can do so only within a confidence interval of possible values. In addition to the inherent limitations of the measurement technique, a range of other factors may also be present and can affect the accuracy of laboratory analyses. Such factors may include deficiencies in the reference materials used in the analysis, equipment errors, environmental conditions that lie outside the range within which the method was validated, sample mix-ups and contamination, transcriptional errors, and more.

Consider, for example, a case in which an instrument (e.g., a breathalyzer such as Intoxilyzer) is used to measure the blood-alcohol level of an individual three times, and the three measurements are 0.08 percent, 0.09 percent, and 0.10 percent. The variability in the three measurements may arise from the internal components of the instrument, the different times and ways in which the measurements were taken, or a variety of other factors. These measured results need to be reported, along with a confidence interval that has a high probability of containing the true blood-alcohol level (e.g., the mean plus or minus two standard deviations). For this illustration, the average is 0.09 percent and the standard deviation is 0.01 percent; therefore, a two-standard-deviation confidence interval (0.07 percent, 0.11 percent) has a high probability of containing the person’s true blood-alcohol level. (Statistical models dictate the methods for generating such intervals in other circumstances so that they have a high probability of containing the true result.) The situation for assessing heroin content from a sample of white powder is similar, although the quantification and limits are not as broadly standardized. The combination of gas chromatography and mass spectrometry (GC/MS) is used extensively in identifying controlled substances. Those analyses tend to be more qualitative (e.g., identifying peaks on a spectrum that appear at frequencies consistent with the controlled substance and which stand out above the background “noise”), although quantification is possible.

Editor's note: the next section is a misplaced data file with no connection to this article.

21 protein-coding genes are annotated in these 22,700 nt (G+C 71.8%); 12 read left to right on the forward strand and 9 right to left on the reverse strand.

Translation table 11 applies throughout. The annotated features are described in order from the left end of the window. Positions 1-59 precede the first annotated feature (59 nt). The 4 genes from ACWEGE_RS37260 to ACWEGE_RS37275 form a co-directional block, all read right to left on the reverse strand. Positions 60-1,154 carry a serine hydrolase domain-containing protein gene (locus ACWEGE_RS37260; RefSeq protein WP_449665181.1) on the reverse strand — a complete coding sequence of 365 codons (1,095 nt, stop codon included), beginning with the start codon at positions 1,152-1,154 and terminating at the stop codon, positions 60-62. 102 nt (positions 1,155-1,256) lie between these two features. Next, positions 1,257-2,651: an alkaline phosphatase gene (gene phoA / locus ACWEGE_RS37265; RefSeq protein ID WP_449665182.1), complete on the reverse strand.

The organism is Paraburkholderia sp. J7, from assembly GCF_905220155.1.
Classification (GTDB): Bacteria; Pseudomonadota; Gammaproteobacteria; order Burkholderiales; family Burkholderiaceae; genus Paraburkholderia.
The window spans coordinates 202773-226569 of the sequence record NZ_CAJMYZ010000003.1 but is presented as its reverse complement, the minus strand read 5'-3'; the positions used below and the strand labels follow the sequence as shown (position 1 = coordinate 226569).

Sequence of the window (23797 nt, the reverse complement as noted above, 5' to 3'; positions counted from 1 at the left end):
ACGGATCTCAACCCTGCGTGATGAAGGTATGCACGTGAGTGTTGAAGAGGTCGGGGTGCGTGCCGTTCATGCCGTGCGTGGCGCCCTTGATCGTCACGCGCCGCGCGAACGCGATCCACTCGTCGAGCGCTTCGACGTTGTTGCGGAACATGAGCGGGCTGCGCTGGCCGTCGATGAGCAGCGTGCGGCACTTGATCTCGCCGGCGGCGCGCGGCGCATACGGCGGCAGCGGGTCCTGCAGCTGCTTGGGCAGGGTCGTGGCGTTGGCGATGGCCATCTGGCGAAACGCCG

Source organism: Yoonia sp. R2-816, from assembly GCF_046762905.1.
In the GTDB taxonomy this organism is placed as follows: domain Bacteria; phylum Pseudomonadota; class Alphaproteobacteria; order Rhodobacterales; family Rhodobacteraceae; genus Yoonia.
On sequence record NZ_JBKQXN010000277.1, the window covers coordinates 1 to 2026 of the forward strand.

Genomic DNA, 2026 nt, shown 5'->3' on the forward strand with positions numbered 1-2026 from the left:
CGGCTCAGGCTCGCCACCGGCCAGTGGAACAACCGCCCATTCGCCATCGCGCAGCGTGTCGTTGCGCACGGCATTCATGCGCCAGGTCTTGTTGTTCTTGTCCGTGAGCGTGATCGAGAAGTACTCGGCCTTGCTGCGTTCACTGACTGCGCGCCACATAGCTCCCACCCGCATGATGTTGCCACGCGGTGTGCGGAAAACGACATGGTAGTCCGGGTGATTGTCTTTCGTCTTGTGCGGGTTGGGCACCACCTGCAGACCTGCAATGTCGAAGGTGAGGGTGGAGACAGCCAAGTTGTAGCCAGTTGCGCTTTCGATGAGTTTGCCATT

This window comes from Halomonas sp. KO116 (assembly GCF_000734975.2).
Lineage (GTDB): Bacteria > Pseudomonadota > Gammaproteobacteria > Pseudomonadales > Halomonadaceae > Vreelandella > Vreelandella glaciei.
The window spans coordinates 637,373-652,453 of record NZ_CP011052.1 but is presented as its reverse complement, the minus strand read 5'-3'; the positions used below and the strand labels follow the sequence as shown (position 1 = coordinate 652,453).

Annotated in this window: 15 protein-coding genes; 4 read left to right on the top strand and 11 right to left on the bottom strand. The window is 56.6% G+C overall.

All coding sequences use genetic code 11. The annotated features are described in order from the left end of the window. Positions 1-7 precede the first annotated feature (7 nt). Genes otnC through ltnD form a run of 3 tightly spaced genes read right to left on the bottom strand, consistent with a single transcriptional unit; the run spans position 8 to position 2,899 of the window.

Error Rates

Analyses in the forensic science disciplines are conducted to provide information for a variety of purposes in the criminal justice process. However, most of these analyses aim to address two broad types of questions: (1) can a particular piece of evidence be associated with a particular class of sources? and (2) Can a particular piece of evidence be associated with one particular source? The first type of question leads to “classification” conclusions. An example of such a question would be whether a particular hair specimen shares physical characteristics common to a particular ethnic group. An affirmative answer to a classification question indicates only that the item belongs to a particular class of similar items. Another example might be whether a paint mark left at a crime scene is consistent (according

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